Publisher's note: This article appeared on John Hood's daily column in the Carolina Journal, which, because of Author / Publisher Hood, is linked to the John Locke Foundation.
RALEIGH A thought occurred to me as I was traveling in and around the Piedmont Triad region of North Carolina. The notion didn't have to do with my location but was instead prompted by the lecture I was listening to on the way.
It was one of an excellent series produced by Knowledge Products discussing the world's political hot spots. Part history, part current affairs, these productions are an excellent introduction to unfamiliar places and a good refresher course on more familiar subject matter. On this particular day, I was listening to a history of Germany, with a script by the celebrated libertarian historian Ralph Raico.
What got me to thinking was the rise of totalitarianism in Germany. It didn't start with the Nazis in the 1920s. The seeds were planted decades before, in London of all places. There, German expatriates Marx and Engels gave the European socialist movements of the 19th Century a harder and more revolutionary edge with their publication of The Communist Manifesto and other works.
The spread of Marxism prompted a reaction from threatened elites and European intellectuals who tried to articulate a "Third Way" between communism and capitalism. Their efforts resulted in Otto von Bismarck's welfare state and copycat quasi-socialist legislation in France, Britain, Scandinavia, and South America. (American populism and progressivism at the turn of the century were relatively moderate reflections of this worldwide revolution in ideas; it took war and depression to pave the way for true social-democrat legislation in the U.S.)
Later, post-WWI socialists such as Mussolini and Hitler married their totalitarian economics with national (Italy) or racial (Germany) appeals to create fascism. Both Marxism and fascism were then exported from Europe into the Third World, where regimes as disparate as Peron in Argentina, the strong-man states of liberated Africa, the Red Chinese, and the Khmer Rouge in Cambodia all adapted collectivist ideologies to their own nefarious ends.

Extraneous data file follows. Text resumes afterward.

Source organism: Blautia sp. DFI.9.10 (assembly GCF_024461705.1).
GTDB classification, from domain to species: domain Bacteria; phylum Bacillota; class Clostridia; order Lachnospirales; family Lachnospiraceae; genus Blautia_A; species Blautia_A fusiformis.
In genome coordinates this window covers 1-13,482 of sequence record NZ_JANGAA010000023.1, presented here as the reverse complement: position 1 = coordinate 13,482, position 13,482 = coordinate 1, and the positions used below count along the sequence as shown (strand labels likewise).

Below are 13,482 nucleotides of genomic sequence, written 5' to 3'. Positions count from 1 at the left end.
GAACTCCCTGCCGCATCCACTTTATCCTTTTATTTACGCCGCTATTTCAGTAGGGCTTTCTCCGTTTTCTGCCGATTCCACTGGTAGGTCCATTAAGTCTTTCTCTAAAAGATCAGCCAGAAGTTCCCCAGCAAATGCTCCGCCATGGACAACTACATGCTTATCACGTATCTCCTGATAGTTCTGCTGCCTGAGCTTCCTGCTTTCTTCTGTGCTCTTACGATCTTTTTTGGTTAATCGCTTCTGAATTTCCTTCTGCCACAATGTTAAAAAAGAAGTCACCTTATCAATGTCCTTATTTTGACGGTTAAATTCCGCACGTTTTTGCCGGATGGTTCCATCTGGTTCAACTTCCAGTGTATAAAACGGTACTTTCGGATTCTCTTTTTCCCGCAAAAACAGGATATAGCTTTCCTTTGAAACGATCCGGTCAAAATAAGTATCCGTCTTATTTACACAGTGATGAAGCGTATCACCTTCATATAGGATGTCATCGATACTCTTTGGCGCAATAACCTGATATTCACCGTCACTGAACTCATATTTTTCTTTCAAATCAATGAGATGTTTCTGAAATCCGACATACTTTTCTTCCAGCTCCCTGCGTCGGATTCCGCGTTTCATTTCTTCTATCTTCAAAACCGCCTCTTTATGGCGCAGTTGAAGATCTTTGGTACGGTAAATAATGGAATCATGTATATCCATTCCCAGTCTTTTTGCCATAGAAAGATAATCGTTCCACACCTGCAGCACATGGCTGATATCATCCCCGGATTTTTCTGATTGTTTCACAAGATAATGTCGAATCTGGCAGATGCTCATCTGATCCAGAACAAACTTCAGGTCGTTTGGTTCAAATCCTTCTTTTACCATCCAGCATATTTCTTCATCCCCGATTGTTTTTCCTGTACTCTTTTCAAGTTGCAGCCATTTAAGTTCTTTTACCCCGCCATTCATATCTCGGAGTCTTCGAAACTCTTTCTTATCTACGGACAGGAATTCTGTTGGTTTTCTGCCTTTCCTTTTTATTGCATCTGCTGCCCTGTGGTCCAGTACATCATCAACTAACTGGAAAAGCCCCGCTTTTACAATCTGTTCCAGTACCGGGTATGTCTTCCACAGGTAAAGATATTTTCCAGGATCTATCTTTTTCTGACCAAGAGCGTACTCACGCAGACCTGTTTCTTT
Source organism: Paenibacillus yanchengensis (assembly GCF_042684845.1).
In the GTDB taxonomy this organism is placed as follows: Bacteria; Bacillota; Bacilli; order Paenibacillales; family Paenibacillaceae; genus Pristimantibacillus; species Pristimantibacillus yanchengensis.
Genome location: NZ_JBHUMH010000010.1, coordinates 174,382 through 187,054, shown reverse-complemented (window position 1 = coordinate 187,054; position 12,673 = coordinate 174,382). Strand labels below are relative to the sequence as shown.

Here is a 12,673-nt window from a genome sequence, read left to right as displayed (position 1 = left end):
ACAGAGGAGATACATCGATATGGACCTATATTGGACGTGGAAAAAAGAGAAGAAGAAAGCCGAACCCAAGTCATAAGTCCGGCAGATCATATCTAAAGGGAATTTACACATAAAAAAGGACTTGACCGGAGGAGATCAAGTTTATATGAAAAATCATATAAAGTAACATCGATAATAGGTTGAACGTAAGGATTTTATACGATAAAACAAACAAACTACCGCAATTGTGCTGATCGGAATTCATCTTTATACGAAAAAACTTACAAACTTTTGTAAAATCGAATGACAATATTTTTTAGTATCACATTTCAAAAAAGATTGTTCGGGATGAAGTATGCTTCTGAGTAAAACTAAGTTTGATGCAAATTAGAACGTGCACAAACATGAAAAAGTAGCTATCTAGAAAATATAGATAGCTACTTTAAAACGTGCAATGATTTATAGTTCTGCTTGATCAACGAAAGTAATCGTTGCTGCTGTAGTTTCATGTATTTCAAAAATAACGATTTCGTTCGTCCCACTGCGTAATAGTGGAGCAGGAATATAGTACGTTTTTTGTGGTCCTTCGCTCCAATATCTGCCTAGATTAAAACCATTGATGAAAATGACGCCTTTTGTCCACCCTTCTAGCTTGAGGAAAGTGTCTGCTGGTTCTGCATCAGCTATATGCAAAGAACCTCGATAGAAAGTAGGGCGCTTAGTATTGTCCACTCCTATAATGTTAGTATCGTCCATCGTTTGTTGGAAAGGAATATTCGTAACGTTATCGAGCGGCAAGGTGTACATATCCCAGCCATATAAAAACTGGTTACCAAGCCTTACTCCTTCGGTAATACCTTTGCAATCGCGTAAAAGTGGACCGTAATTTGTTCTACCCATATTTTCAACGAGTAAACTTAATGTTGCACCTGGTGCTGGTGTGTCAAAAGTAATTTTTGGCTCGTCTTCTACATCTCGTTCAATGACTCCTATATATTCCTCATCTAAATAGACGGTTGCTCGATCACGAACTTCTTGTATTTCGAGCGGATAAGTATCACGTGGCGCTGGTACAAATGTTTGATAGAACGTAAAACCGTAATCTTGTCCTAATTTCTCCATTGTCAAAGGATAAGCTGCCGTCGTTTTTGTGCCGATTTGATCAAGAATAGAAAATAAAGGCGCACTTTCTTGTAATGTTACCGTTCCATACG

What's my point? The ensuing regimes weren't simply glorified kleptocracies. They weren't just new versions of the old-style despotisms of hereditary kings and nomadic khans that had ruled over most of the globe for most of human history. These were ideological states where millions of people were persuaded to embrace and act on ideas that were, at their heart, evil.
The results were destitution, destruction, and death. Tens of millions of deaths - of civilians by the instigation of their leaders, not counting deaths of combatants in wartime.
I say all of this to make a point about ideas. Conservatives like to quote North Carolina native Richard Weaver's observation that "ideas have consequences." The phrase is intended as a rebuttal to those, often firmly ensconced in the Neverland of academia, who see history as merely the unfolding of class conflicts or other impersonal forces.
Ideas are powerful. They change minds and motivate behavior. They are also potentially dangerous. To take ideas seriously in an academic context should be to examine them thoroughly, to seek real understanding by considering alternative explanations and competing points of view. Provocation is not the goal. Mere familiarity is not the goal. During much of the 20th century, elites from around the world sent their children to Paris to study at "universities" that consisted of little more than indoctrination factories for the fashionable socialist ideologies of the day. These students learned, all right. They learned just enough of this rot to go home and try it out on their countrymen, many of whom suffered and starved and died.
By all means, students should study influential ideas. They should study evil ideas. I certainly believe college freshmen should read The Communist Manifesto. But they should also read selections from perceptive critiques of communism such as Thomas Sowell's masterful book Marxism and Karl Popper's The Open Society and Its Enemies. With these works under their belts, students would have had an excellent basis for discussion.
This would be a case of taking ideas seriously. And seriousness is what they deserve. Never let anyone suggest that a book can't be dangerous. Millions of ghosts would beg to differ.